The Great Flu Epidemic of 1918

Spanish flu

Temporary hospital in the Municipal Auditorium in Oakland California

It is the time of year when reminders about getting a flu shot begin to appear in my inbox. At first I ignore them. In fact, if the only reminders came via email, I probably wouldn’t bother, even though a long history of chronic bronchitis puts me on the hot list. But My Own True Love is insistent.(1) Eventually, I pack up a book and head out to spend some quality reading time in the waiting room of the walk-in clinic at the local Walgreens.

Today it is easy to forget just how dangerous flu can be.(2) A hundred years ago, as the flu pandemic of 1918 raged around the world, no one had any doubt.

The first wave of the flu appeared in the March, when a number of cases were identified at Camp Fuston in Fort Riley, Kansas.

A second, more contagious, outbreak appeared in the fall. Victims died soon after developing symptoms of the illness, suffocating from the fluid in their lungs. Unlike other strains of the flu, which tend to attack the elderly and the fragile, the 1918 flu struck down healthy young people, including many soldiers serving in the Great War.

Without vaccines to prevent infection (3) or drugs to effectively battle the disease and related secondary bacterial infections, the disease swept through the populations of major cities and remote rural communities alike. The disease quickly became a global problem, thanks in large part to mass troop movements on an unprecedented scale carried the virus between populations.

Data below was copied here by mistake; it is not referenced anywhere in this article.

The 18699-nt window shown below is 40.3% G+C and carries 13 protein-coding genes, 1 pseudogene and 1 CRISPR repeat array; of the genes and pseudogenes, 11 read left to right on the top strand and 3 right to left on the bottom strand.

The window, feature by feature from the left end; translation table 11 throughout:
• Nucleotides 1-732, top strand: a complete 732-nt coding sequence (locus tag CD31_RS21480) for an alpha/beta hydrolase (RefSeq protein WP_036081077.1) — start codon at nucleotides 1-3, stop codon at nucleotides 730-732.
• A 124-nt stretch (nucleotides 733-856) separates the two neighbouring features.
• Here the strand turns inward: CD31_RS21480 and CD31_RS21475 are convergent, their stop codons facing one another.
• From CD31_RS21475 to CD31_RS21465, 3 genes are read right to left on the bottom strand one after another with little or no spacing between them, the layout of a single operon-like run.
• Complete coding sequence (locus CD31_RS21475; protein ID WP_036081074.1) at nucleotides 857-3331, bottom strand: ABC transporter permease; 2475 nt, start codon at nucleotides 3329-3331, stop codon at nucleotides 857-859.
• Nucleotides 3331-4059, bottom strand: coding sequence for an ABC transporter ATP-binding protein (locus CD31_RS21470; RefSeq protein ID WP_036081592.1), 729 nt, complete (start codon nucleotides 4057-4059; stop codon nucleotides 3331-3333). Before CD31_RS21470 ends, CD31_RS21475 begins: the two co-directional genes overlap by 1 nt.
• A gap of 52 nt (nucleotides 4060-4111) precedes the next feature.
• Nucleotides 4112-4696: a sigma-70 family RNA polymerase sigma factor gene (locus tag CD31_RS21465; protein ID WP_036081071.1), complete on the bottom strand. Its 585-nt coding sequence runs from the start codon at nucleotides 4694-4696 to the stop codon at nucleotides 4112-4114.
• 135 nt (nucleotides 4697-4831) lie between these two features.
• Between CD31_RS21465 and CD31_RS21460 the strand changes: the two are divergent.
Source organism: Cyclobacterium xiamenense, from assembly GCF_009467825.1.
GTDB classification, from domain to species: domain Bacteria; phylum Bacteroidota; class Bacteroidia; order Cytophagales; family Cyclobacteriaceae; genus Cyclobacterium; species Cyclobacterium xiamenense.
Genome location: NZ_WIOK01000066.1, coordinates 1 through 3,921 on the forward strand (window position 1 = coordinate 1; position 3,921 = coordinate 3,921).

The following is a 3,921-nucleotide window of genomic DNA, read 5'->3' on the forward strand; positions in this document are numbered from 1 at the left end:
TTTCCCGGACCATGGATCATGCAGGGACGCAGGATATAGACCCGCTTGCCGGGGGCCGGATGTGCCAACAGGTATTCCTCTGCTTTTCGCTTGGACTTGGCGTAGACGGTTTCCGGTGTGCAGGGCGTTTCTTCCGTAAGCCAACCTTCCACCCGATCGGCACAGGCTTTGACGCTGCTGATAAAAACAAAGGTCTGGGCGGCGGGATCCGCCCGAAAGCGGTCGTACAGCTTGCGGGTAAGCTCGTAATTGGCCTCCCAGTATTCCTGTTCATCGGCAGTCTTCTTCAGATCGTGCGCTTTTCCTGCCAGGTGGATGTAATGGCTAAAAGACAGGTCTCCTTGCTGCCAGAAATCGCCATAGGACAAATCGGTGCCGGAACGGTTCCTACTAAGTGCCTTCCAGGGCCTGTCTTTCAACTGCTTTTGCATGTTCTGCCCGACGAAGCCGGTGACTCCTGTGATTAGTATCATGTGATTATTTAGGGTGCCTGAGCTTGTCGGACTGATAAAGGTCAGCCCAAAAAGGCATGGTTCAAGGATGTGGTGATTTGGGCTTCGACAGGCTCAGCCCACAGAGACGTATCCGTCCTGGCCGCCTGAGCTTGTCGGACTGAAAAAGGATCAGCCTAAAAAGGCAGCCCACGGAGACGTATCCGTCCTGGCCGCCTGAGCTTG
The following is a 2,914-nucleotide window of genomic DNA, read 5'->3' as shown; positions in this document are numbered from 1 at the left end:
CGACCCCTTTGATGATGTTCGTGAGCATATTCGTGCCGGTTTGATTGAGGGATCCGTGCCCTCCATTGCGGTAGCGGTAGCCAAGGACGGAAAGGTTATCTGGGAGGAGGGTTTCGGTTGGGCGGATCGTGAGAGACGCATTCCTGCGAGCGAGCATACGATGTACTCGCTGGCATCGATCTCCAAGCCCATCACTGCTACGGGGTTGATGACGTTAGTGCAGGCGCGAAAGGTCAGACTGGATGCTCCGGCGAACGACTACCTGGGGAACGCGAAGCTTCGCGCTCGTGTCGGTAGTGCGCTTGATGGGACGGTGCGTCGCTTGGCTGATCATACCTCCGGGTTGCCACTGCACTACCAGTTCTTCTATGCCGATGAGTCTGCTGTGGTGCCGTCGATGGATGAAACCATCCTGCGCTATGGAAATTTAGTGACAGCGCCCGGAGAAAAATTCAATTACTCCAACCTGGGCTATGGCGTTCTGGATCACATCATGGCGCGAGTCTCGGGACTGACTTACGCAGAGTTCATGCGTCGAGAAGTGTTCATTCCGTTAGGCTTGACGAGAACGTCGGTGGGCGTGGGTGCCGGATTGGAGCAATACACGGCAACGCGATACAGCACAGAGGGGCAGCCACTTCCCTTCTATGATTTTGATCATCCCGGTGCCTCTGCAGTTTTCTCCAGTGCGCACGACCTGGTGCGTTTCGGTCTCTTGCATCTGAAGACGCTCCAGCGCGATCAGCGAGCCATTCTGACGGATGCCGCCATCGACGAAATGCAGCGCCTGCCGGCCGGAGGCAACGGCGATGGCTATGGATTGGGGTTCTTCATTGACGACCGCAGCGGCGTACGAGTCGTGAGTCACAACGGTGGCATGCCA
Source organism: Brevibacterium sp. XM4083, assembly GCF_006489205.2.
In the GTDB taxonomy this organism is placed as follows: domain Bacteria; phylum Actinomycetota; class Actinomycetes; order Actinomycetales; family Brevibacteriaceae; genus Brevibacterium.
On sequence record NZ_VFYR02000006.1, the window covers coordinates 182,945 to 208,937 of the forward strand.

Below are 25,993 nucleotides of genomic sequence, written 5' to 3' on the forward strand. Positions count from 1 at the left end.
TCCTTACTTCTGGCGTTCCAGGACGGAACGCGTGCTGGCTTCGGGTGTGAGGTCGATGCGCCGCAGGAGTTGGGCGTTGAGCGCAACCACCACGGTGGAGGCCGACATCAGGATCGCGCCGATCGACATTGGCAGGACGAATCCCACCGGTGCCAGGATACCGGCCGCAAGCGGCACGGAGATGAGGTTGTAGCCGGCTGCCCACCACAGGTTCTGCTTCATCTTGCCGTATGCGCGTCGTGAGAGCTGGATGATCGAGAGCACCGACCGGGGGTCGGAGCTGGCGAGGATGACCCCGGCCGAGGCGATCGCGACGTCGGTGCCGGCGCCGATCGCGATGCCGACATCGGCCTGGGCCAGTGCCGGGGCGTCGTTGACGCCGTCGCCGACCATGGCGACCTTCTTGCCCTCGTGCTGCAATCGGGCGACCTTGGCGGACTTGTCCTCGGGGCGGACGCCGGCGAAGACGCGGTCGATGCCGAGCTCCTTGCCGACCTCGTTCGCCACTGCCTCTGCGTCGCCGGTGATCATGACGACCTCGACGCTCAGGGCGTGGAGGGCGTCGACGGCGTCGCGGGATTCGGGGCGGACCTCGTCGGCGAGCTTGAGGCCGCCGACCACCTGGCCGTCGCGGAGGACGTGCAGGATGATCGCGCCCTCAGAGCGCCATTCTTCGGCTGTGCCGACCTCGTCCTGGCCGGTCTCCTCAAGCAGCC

Hospitals in some places were so overcrowded with flu patients that local governments commandeered schools, private homes and other buildings to convert into makeshift hospitals. Hospitals were often staffed by medical students, because many doctors were serving in the army.

The only way to avoid infection was to avoid people who carried the virus. Some communities imposed quarantines and shut down public places, like schools churches, and theaters.(Some of which were needed for hospitals anyway.) People were advised to wear masks in public and avoid shaking hands. Libraries stopped lending books. In some places, public spitting was banned.(4) In New York, Boy Scouts carried cards that read “You are in violation of the Sanitary Code” and handed them to people they saw spitting in the streets. (5)

A third wave of the flu occurred in the winter and spring of 1919. The epidemic came to an end by the summer of 1919.

The flu epidemic of 1918 was the deadliest in history. The virus infected an estimated 500 million people around the world—roughly one-third of the population—and killed between 20 and 50 million people. More people than died in World War I.

Okay, I’ve convinced myself. Time to go get that flu shot.

(1) Perhaps because he has seen me suffer through multiple bouts of serious bronchitis and pneumonia. It’s not pretty.
(2) According to the Center for Disease Control and Prevention, the annual flu related deaths in the U.S. since 2010 have ranged from 12,000 to 56,000. Still not nothing.
(3) The first licensed flu vaccine appeared in the United States in the 1940s.
(4) A very small silver lining in a very large dark cloud.
(5) Perhaps an Eagle Scout project?

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